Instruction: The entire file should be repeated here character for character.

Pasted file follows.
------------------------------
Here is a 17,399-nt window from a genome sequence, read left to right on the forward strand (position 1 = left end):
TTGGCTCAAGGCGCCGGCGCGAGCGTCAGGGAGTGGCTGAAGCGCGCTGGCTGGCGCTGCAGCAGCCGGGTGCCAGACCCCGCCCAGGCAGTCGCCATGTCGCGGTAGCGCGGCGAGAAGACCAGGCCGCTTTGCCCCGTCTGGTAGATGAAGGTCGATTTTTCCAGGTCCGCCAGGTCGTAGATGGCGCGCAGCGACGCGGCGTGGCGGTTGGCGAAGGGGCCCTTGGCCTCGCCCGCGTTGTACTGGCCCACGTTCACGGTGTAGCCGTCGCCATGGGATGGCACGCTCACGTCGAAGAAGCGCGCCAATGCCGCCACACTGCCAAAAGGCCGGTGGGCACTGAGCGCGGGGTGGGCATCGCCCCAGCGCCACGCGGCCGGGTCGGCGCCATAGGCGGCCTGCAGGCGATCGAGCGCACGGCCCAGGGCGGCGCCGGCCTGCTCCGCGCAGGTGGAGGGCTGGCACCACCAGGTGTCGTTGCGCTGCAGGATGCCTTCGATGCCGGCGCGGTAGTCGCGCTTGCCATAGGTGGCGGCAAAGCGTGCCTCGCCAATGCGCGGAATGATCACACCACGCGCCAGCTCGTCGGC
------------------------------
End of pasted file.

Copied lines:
Here is a 17,399-nt window from a genome sequence, read left to right on the forward strand (position 1 = left end):
TTGGCTCAAGGCGCCGGCGCGAGCGTCAGGGAGTGGCTGAAGCGCGCTGGCTGGCGCTGCAGCAGCCGGGTGCCAGACCCCGCCCAGGCAGTCGCCATGTCGCGGTAGCGCGGCGAGAAGACCAGGCCGCTTTGCCCCGTCTGGTAGATGAAGGTCGATTTTTCCAGGTCCGCCAGGTCGTAGATGGCGCGCAGCGACGCGGCGTGGCGGTTGGCGAAGGGGCCCTTGGCCTCGCCCGCGTTGTACTGGCCCACGTTCACGGTGTAGCCGTCGCCATGGGATGGCACGCTCACGTCGAAGAAGCGCGCCAATGCCGCCACACTGCCAAAAGGCCGGTGGGCACTGAGCGCGGGGTGGGCATCGCCCCAGCGCCACGCGGCCGGGTCGGCGCCATAGGCGGCCTGCAGGCGATCGAGCGCACGGCCCAGGGCGGCGCCGGCCTGCTCCGCGCAGGTGGAGGGCTGGCACCACCAGGTGTCGTTGCGCTGCAGGATGCCTTCGATGCCGGCGCGGTAGTCGCGCTTGCCATAGGTGGCGGCAAAGCGTGCCTCGCCAATGCGCGGAATGATCACACCACGCGCCAGCTCGTCGGC